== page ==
Zimbabwe Justice Minister Patrick Chinamasa halted the second Senate reading of a law amending the Public Order and Security Act, saying it was not properly tabled and that POSA remains a subject of negotiations in Harare's national unity government
The proposed POSA amendments were moved by Innocent Gonese, chief whip of the Movement for Democratic Change formation of Prime Minister Morgan Tsvangirai. He said the amendment bill had already passed in the House of Assembly and was now before the Senate for consideration. The legislation would reduce police powers.
Lawmakers want to bring POSA into line with the constitution on issues of freedom of assembly and association. Zimbabwe's police have often used POSA, which defenders of human rights consider draconian, to prohibit public and political gatherings.
Gonese told VOA Studio 7 reporter Violet Gonda that he will re-introduce the bill if talks among the co-governing parties to not yield results.
Human rights lawyer Andrew Makoni said POSA must be repealed as it does not belong in any democratic society. "If we are to say Zimbabwe is a democratic country, it does not need to be regulated in the manner which the Public Order and Security Act seeks to regulate the people of Zimbabwe,” Makoni declared.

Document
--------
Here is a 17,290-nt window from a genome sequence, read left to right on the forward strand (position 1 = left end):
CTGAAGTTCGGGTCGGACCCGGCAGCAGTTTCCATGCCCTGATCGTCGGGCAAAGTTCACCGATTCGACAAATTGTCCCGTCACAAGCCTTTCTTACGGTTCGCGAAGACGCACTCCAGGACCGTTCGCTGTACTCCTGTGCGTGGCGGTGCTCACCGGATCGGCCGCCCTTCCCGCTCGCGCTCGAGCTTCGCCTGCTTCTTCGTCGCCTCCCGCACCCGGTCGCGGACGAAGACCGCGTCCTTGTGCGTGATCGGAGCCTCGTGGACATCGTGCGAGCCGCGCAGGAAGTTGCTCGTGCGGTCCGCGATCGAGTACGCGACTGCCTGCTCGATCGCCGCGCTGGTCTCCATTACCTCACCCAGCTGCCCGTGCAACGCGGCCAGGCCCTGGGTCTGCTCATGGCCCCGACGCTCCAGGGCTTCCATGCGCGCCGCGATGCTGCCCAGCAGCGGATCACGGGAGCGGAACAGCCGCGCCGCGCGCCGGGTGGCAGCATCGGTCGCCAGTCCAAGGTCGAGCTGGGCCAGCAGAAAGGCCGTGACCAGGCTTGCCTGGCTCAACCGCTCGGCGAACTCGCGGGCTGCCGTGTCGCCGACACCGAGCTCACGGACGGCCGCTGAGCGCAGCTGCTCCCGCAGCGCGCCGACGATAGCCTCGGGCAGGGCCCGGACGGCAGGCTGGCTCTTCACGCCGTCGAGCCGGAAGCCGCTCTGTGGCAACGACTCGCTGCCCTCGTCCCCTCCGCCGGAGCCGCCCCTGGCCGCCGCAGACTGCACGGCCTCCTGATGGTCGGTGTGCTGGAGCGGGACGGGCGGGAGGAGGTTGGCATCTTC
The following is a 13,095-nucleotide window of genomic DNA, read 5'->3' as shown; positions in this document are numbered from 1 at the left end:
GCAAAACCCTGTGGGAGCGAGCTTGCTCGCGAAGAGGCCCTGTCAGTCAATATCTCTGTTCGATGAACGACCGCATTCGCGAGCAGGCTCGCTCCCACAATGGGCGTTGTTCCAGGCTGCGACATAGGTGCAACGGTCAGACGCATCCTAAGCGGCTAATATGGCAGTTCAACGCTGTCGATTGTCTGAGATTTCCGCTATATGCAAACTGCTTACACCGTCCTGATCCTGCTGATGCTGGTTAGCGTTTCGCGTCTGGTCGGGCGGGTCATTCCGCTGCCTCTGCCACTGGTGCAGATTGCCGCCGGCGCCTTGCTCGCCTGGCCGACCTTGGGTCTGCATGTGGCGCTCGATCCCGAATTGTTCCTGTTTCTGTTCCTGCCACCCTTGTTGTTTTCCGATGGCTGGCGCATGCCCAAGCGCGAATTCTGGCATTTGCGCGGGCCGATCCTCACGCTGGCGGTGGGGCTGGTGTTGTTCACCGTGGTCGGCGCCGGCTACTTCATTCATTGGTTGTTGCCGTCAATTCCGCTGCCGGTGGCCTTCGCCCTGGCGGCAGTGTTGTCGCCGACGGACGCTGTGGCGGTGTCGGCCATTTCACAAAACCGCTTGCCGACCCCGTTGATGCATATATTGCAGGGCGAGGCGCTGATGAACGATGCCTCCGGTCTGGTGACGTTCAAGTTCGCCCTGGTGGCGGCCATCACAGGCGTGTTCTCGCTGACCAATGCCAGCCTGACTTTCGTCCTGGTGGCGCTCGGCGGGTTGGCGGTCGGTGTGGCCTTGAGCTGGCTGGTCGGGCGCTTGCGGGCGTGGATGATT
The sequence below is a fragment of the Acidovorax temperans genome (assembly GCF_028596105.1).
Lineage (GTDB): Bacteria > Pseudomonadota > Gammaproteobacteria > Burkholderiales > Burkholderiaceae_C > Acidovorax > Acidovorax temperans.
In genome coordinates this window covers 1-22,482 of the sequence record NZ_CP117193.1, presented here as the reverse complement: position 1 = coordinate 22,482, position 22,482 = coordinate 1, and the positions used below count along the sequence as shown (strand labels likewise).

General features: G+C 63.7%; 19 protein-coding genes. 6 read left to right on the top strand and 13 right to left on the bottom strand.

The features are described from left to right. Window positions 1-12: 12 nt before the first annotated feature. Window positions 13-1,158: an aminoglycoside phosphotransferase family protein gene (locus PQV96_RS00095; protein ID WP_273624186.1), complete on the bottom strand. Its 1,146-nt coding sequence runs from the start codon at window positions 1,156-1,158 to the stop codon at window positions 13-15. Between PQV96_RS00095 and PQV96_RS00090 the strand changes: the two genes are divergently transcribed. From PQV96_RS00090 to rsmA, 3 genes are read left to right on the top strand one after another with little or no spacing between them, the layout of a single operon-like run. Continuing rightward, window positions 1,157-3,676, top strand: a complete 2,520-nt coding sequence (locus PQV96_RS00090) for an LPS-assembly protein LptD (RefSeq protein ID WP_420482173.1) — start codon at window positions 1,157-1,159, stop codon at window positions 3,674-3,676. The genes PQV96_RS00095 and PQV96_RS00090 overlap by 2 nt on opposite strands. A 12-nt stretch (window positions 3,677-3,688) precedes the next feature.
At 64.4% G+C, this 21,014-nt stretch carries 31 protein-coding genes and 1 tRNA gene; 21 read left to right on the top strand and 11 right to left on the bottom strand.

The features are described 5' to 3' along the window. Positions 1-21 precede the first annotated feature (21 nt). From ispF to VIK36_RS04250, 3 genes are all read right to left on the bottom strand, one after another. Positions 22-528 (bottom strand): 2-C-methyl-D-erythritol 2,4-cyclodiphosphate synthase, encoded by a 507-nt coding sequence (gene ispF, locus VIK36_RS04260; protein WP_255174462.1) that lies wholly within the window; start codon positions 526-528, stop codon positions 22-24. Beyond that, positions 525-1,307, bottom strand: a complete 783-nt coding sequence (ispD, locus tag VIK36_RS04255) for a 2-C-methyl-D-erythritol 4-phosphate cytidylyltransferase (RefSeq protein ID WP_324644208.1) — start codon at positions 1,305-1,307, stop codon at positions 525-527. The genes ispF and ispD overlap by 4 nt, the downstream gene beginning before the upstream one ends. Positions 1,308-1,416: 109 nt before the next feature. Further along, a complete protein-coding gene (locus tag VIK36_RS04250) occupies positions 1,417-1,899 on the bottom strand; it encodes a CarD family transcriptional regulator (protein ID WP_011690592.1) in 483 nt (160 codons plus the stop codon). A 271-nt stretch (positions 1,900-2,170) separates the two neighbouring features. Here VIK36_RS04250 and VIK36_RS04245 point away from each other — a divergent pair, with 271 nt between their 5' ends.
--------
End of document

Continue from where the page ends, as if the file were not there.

Legislator Moses Mzila-Ndlovu of the MDC wing led by Welshman Ncube, a negotiator in the government for that party, told VOA reporter Sithandekile Mhlanga that the question of POSA is supposed to be dealt with by party negotiators – but may not be until the status of former party leader Arthur Mutambara has been resolved.
Mutambara lost control of the MDC wing to Ncube but remains a deputy prime minister and a principal in the unity government with the blessings of President Robert Mugabe and Prime Minister Tsvangirai. The Ncube-led MDC says he should no longer attend meetings with the president and prime minister as he is not the party's leader.